GM Monicka Socko finished with 7.5/11 in seventh place

This sealed the fate of the top two spots, and while bronze was up for grabs, the real battle continued for one of the 14 qualification spots in the Women World Championship. Natlaia Zhukova took gold with 9.5/11, Nino Batsiashvili was silver with 9.0/11 and Alisa Kashlinskaya was third with 8.0/11. Since seven of the top finishers were already qualified for the Women World Championship, the actual quaifiers went down to the 21st place, with Sopiko Guramishvili and Nino Khurtsidze as the last to make it.

Photos by Sopio Nikoladze

Final standings (top 21 qualify)

1 15 GM Zhukova Natalia UKR 2456 9.5 2369
2 7 IM Batsiashvili Nino GEO 2473 9.0 2426
3 20 IM Kashlinskaya Alina RUS 2423 8.0 2438
4 14 GM Danielian Elina ARM 2458 7.5 2421
5 30 IM Guseva Marina RUS 2391 7.5 2419
6 4 WGM Girya Olga RUS 2479 7.5 2410
7 11 GM Socko Monika POL 2467 7.5 2361
8 16 IM Melia Salome GEO 2452 7.5 2354
9 29 IM Gaponenko Inna UKR 2391 7.5 2352
10 18 IM Kovalevskaya Ekaterina RUS 2450 7.0 2411
11 25 IM Bodnaruk Anastasia RUS 2402 7.0 2394
12 2 GM Khotenashvili Bela GEO 2527 7.0 2371
13 5 IM Galliamova Alisa RUS 2478 7.0 2365
14 6 WGM Goryachkina Aleksandra RUS 2474 7.0 2359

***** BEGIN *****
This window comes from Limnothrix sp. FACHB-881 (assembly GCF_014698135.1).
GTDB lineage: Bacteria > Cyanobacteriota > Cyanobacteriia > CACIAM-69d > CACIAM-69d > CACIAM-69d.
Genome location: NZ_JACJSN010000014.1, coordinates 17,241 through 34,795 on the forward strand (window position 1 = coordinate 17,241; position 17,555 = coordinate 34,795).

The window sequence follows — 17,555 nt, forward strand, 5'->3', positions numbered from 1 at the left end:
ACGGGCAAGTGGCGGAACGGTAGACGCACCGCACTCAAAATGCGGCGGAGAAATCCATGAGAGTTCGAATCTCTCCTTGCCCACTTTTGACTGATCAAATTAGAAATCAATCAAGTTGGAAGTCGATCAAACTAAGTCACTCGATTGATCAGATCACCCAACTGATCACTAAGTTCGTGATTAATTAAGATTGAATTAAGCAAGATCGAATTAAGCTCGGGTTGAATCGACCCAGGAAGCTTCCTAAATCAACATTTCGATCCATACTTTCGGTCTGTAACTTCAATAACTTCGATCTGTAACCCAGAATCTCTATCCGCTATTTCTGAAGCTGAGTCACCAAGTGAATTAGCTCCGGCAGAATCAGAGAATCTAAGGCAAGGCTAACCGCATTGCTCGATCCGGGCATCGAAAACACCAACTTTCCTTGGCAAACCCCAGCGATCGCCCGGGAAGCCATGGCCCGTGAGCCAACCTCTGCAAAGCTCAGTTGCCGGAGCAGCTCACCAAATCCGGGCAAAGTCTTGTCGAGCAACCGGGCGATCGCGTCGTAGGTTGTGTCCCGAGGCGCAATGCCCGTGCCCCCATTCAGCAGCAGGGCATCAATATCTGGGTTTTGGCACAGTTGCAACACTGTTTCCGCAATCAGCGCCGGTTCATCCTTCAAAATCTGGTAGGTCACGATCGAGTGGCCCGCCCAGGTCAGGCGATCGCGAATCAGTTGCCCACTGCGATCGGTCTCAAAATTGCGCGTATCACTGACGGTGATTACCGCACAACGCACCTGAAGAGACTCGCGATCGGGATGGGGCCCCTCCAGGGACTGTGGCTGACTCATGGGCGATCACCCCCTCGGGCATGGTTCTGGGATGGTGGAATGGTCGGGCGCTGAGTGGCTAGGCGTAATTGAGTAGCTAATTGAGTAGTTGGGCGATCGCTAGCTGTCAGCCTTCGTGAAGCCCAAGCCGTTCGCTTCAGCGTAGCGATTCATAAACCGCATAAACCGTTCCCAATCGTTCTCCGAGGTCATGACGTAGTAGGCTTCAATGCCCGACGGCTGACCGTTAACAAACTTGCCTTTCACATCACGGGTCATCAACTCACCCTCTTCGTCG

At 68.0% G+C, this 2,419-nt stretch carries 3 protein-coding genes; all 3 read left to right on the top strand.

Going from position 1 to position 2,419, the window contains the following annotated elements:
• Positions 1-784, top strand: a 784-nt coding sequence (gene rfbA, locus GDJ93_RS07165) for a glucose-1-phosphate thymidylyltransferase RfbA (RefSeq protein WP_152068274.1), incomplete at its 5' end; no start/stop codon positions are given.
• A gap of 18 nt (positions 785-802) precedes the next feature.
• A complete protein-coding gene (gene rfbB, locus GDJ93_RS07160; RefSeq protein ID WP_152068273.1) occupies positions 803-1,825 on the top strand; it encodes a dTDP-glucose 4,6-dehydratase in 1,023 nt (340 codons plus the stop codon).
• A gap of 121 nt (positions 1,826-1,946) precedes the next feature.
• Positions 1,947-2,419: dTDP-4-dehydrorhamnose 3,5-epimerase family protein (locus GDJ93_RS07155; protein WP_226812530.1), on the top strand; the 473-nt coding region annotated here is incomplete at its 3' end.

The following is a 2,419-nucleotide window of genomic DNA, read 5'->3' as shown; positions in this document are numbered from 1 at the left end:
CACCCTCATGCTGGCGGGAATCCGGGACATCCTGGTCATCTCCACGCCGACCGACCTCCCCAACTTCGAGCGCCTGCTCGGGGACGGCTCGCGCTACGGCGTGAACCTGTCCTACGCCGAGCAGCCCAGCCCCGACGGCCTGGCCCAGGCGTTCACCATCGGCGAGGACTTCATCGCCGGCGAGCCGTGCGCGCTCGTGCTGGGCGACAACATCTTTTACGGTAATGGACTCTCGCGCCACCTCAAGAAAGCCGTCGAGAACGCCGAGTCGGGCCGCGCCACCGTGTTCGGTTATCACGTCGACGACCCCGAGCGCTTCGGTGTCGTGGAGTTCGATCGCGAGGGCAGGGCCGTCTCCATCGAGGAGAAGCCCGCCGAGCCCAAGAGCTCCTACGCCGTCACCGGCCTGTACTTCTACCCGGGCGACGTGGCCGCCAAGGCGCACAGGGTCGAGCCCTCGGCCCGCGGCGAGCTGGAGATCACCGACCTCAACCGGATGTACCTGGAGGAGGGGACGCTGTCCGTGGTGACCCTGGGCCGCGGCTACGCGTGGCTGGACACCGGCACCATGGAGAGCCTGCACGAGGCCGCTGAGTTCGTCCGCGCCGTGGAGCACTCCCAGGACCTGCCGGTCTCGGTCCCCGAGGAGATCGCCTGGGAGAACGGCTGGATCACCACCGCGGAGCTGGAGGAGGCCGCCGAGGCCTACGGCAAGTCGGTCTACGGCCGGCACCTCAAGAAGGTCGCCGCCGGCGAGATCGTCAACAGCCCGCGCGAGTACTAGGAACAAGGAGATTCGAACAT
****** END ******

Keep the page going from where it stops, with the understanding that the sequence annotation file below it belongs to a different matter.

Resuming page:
15 8 IM Paehtz Elisabeth GER 2473 7.0 2358
16 31 WGM Charochkina Daria RUS 2391 7.0 2355
17 13 IM Mkrtchian Lilit ARM 2459 7.0 2330
18 22 IM Savina Anastasia RUS 2417 6.5 2386
19 9 GM Hoang Thanh Trang HUN 2472 6.5 2362
20 34 IM Guramishvili Sopiko GEO 2370 6.5 2320
21 17 IM Khurtsidze Nino GEO 2451 6.5 2314
22 28 IM Atalik Ekaterina TUR 2392 6.5 2262
23 37 IM Zimina Olga ITA 2339 6.5 2258
24 21 IM Ziaziulkina Nastassia BLR 2423 6.5 2253
25 41 IM Gvetadze Sofio GEO 2319 6.5 2238
26 45 WGM Sandu Mihaela ROU 2300 6.0 2472

Click for complete standings


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Born in the US, he grew up in Paris, France, where he completed his Baccalaureat, and after college moved to Rio de Janeiro, Brazil. He had a peak rating of 2240 FIDE, and was a key designer of Chess Assistant 6. In 2010 he joined the ChessBase family as an editor and writer at ChessBase News. He is also a passionate photographer with work appearing in numerous publications, and the content creator of the YouTube channel, Chess & Tech.